Bibliothèque Mazarine, Ms 1546.
 In the inventory of the library on board, we find Découvertes dans les voyages de la mer du Nord, which must be Recueil de voyages au Nord [‘Collection of Voyages to the North (Sea), by Jean-Frédéric Bernard (1720) and Histoire générale des voyages [‘General History of Voyages’] by Abbé Prévost (1746). Both books include Hamel’s story.
 It was Hallasan, [Mount Halla] (1950 m), a volcanic cone that towers above the island.
 An old French measure equivalent to 6 feet approximately.
 A flat-bottom, seagoing sailing barge, with good sheer used in the small coasting trade of Germany, the Scandinavian countries and northern waters of Holland. It was keel-built with an overhanging clipper stem, and a round stern with vertical sternpost and outboard rudder. (René de Kerchove, International Maritime Dictionary, New York, Van Nostrand Reinhold, 1983, pp.321-322.)
 On the « Carte des découvertes faites en 1787 dans les mers de Chine et de Tartarie […] 1ère feuille », plate No 43 in the Atlas, it is shown to the south of Cap Clonard as “ville et fort de Tso-Choui.” This is the Chinese name of the city of Ulsan, as it appears on the Jesuits’ map. The fort was built in the 16th century by the Japanese. A point of history (economic): it is at Ulsan that the tanker “Lapérouse” was built by Hyundai Heavy Industries. It belongs to the Géogaz Company and transports liquefied petroleum gas.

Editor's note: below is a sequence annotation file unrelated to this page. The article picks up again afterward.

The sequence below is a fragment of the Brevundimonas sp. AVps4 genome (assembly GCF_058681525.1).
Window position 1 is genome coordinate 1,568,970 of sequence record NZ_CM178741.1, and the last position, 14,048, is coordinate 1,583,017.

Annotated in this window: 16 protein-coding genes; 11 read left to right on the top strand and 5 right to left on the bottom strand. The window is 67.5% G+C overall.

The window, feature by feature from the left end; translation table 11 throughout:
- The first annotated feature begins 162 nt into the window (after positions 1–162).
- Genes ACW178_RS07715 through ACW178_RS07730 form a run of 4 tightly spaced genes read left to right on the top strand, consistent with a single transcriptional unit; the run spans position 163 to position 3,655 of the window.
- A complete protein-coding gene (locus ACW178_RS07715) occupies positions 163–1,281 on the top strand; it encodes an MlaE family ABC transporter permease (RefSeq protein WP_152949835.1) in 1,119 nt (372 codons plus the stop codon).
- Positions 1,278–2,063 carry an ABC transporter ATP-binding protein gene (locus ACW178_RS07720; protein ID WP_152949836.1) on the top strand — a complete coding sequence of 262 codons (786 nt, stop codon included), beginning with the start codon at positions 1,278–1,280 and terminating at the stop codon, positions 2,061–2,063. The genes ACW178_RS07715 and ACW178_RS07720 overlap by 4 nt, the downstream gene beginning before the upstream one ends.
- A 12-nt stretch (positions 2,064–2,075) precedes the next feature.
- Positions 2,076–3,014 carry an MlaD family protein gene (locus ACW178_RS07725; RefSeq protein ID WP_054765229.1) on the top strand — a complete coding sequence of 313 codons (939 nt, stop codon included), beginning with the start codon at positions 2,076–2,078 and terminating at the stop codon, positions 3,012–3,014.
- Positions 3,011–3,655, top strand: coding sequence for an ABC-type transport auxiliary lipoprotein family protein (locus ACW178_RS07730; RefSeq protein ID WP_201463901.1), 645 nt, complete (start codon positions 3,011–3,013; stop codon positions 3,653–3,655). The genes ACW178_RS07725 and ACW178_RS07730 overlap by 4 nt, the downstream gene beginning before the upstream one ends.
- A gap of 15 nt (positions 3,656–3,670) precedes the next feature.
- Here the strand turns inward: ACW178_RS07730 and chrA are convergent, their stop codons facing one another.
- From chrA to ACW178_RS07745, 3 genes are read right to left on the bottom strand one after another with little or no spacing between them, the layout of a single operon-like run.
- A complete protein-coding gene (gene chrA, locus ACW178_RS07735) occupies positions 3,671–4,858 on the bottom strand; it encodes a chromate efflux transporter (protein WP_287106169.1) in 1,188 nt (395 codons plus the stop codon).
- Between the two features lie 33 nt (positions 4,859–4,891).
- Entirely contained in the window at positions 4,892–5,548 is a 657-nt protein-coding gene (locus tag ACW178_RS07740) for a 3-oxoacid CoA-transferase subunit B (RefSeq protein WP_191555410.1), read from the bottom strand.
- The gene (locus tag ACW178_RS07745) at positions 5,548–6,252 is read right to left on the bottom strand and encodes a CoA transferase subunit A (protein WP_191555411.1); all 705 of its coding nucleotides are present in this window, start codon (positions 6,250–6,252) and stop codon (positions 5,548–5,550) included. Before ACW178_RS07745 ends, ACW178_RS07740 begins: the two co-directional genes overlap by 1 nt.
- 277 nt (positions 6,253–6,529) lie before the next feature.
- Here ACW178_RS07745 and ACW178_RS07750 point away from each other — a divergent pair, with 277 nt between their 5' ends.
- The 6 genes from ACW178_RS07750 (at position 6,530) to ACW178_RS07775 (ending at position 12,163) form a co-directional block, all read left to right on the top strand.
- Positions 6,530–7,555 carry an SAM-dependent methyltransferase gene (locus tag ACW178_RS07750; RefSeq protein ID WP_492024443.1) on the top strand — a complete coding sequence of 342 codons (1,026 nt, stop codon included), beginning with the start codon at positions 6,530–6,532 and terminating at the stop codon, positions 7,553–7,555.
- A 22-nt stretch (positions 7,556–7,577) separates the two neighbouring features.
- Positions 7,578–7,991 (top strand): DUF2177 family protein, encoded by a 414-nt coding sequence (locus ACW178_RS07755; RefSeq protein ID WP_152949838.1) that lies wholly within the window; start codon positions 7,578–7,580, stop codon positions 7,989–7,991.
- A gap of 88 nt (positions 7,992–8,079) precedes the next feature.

The island was still named ‘Dagelet Island’ in the San Francisco Peace Treaty between the Allied Forces and Japan on 8 September 1951.
 It is reached by ferry from Pohang (3 hours).
 A person appointed by the owners of the cargo on a merchant ship whose business is to manage the sales or purchases of goods and to superintend all the commercial aspects of the voyage. (René de Kerchove, op.cit.,p.807)